Second in Series of Storms Brings More Rain, Lower Snow Levels to SoCal; Flooding Causes Road Issues

The second of three storms making their way across Southern California brought rain and snow to the region throughout the day Friday, and has promoted multiple road closures because of flooding.

A pedestrian scurries across the street under her umbrella in downtown Los Angeles Friday morning. (Credit: Irfan Khan/Los Angeles Times)

A pedestrian scurries across the street under her umbrella in downtown Los Angeles Friday morning. (Credit: Irfan Khan/Los Angeles Times)

A flash flood warning was issued for the Sand, Sage ad Calgrove burn areas in Los Angeles County until 3:15 p.m. Friday, according to the National Weather Service.

In addition, a severe thunderstorm warning was issued f in Duarte or western Orange County, according to the weather service.

The California incline has been closed because of mud and debris falling from the bluffs, Santa Monica Police Chief Jacqueline Seabrooks tweeted.

All canyon roads in Malibu were closed because of rock slides, water runoff and tree debris, according to California Highway Patrol.

Pacific Coast Highway was also closed in both directions at Sunset Boulevard because of downed power lines, according to the City of Malibu and Cal Trans.

At least four people were rescued from the Sepulveda Basin during flooding on Jan. 20, 2017. (Credit: KTLA)

At least four people were rescued from the Sepulveda Basin during flooding on Jan. 20, 2017. (Credit: KTLA)

The Sepulveda Basin in Sherman Oaks was closed because of flooding and was reopened about 6:40 p.m.

Several people were rescued from the basin Friday afternoon and the area was evacuated, according to the Los Angeles Fire Department.

Flooding was also reported in Santa Clarita's Sand Canyon neighborhood, where a brush fire raged last summer.

Friday’s storm was expected to be even stronger than Thursday’s, which brought just under one inch of rain to downtown Los Angeles.

Snow levels are expected to plummet with this, the coldest of the three storms.

Forecasters are calling for snow down to about 4,000 feet by Friday night. Drivers along the Grapevine could see snow flurries late Friday, according to the National Weather Service.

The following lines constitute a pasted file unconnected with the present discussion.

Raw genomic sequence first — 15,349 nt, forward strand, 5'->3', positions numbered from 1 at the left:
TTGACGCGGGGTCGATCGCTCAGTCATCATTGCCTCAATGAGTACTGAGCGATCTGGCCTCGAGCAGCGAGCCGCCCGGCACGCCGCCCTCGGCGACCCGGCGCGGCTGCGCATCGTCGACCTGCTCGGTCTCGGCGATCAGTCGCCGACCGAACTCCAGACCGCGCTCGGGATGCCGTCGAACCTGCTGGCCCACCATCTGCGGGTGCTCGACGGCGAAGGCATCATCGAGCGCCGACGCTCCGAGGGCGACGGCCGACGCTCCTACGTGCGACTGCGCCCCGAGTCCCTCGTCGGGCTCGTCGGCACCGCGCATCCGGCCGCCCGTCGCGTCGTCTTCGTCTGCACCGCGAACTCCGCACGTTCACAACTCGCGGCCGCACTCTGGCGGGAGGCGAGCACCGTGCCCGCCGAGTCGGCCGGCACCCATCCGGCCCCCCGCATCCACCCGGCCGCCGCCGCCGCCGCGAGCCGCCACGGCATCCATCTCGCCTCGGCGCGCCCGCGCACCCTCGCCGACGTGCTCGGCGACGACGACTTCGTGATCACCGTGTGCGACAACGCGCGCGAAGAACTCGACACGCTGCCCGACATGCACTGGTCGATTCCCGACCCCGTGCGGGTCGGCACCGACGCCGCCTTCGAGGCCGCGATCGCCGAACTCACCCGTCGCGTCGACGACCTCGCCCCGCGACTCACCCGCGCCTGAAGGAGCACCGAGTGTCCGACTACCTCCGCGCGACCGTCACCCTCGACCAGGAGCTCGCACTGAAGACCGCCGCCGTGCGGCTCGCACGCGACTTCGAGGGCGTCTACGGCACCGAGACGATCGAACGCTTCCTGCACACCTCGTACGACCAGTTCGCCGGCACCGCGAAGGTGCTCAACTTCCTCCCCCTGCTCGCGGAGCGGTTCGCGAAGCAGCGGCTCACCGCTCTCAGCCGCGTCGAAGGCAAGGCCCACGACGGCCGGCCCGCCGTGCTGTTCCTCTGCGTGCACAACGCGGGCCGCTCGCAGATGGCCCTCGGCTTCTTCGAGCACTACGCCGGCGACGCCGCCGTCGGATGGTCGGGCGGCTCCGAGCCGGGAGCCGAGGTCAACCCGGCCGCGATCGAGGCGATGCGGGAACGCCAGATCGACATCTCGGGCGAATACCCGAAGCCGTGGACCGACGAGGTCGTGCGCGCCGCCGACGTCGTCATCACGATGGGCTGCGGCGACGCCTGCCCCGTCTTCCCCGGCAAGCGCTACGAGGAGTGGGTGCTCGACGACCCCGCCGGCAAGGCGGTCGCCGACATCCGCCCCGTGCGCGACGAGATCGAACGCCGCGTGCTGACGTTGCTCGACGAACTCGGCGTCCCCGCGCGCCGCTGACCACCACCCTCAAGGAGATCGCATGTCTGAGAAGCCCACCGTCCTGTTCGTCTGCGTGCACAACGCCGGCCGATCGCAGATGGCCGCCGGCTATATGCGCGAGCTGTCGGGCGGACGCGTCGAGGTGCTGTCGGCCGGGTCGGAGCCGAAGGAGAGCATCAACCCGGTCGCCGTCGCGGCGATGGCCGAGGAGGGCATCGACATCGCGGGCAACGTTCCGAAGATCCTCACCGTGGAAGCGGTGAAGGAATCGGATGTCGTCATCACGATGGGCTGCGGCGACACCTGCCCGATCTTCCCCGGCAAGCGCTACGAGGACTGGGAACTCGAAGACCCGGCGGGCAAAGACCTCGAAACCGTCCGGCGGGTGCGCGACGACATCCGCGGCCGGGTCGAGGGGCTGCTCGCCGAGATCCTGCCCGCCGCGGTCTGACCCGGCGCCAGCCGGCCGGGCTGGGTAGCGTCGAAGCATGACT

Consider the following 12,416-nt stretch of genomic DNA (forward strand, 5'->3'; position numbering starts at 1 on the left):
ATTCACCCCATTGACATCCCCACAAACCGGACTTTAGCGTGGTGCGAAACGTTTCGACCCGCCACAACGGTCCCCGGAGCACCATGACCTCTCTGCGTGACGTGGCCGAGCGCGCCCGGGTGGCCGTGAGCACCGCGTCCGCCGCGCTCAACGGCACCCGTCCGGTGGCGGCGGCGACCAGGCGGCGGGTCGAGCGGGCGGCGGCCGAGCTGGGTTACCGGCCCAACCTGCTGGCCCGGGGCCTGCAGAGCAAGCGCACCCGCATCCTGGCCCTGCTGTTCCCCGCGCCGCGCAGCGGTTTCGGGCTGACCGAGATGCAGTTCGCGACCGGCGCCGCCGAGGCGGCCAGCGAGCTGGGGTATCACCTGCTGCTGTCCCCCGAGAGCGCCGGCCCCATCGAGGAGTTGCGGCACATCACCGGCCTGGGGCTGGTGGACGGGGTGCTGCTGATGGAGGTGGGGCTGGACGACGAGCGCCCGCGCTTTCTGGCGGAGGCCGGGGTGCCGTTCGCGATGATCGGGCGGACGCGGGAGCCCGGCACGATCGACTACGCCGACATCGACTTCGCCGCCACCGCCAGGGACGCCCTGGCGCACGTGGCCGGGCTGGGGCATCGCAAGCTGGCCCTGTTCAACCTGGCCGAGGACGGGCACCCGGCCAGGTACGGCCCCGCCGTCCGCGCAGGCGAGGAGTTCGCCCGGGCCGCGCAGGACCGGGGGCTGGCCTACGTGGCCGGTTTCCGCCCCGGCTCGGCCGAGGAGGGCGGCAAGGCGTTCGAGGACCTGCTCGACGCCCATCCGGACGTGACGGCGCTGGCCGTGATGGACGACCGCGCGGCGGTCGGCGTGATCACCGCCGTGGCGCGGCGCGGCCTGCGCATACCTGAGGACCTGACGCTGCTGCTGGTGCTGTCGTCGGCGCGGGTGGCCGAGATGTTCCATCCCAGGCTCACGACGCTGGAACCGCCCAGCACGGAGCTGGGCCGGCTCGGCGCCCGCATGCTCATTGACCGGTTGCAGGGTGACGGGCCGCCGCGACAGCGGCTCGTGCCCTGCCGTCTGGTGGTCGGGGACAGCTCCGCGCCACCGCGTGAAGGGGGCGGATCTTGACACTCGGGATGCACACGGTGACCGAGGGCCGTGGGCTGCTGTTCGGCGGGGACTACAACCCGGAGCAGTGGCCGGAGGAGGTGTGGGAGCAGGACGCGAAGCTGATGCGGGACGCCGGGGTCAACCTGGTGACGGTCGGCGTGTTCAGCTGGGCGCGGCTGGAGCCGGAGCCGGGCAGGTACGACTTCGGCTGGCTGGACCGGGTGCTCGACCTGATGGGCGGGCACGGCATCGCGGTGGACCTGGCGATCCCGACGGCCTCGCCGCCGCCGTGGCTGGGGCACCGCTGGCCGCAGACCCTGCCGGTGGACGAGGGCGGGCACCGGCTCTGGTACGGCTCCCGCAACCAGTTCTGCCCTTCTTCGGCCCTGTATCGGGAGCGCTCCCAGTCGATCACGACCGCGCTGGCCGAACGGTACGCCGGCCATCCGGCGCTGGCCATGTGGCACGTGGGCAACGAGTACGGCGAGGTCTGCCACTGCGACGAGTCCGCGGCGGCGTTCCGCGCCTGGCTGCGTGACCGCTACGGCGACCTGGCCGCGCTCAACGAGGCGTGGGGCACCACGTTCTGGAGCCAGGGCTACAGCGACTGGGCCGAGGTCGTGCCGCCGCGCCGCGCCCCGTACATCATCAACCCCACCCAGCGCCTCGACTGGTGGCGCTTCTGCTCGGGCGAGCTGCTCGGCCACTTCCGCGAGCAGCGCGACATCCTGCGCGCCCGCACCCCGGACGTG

Higher mountain elevations could see significant snowfall along with powerful winds gusting to 60 mph at times, the weather service stated.

Snow Summit and Bear Mountain closed Friday due to "powder overload, winds and road conditions," Big Bear Mountain Resort tweeted. The resorts are expected to reopen on Saturday.

Los Angeles County Sheriff's officials were warning residents of an extreme risk of avalanche in the Wrightwood area of the Angeles National Forest. Officials believe this will be an issue during the weekend and into next week.

There is also a slight chance of thunderstorms producing heavy downpours and waterspouts.

A rockslide in Lytle Creek closed a roadway Friday morning. (Credit: Inland News)

A rockslide in Lytle Creek closed a roadway Friday morning. (Credit: Inland News)

A yellow alert remained in place for residents below the Fish Fire burn areas. K Rails were in place to protect neighborhoods for a second day of heavy showers.

In Lytle Creek, a rockslide that occurred just before midnight had covered a portion of Lytle Creek Road.

California Highway Patrol officials closed the road near South Fork Road until the boulders could be cleared.

The southbound lanes had reopened by 5:30 a.m.
Multiple people were rescued from the El Capitan Canyon Resort and Campground in Santa Barbara County when the area was flooded with storm runoff, according to the local fire department.

About a dozen campers were trapped In cabins or cars, the Los Angeles Times reported. The area is susceptible to flooding after the Sherpa fire last year, according to the newspaper.

Several people were rescued from a camp site at El Capitan State Beach after flooding on Jan. 20, 2017. (Credit: OnScene.TV)

Several people were rescued from a camp site at El Capitan State Beach after flooding on Jan. 20, 2017. (Credit: OnScene.TV)

A third storm, likely the strongest of the three, is still waiting in the Pacific and is expected to arrive late Saturday and bring showers through Monday. The heaviest rainfall is expected to fall during the day Sunday, according to the Weather Service.

High surf advisories and warnings are in place along the Los Angeles and Ventura county coasts where surf is expected to build to between 10 and 16 feet by late Friday into Saturday.

A coastal flood advisory has been issued from 3 a.m. Saturday through 6 a.m. Sunday.

The three storms combined are expected to bring between three and six inches of rain to the coastal and valley areas, with up to 9 inches possible for some foothills and mountains.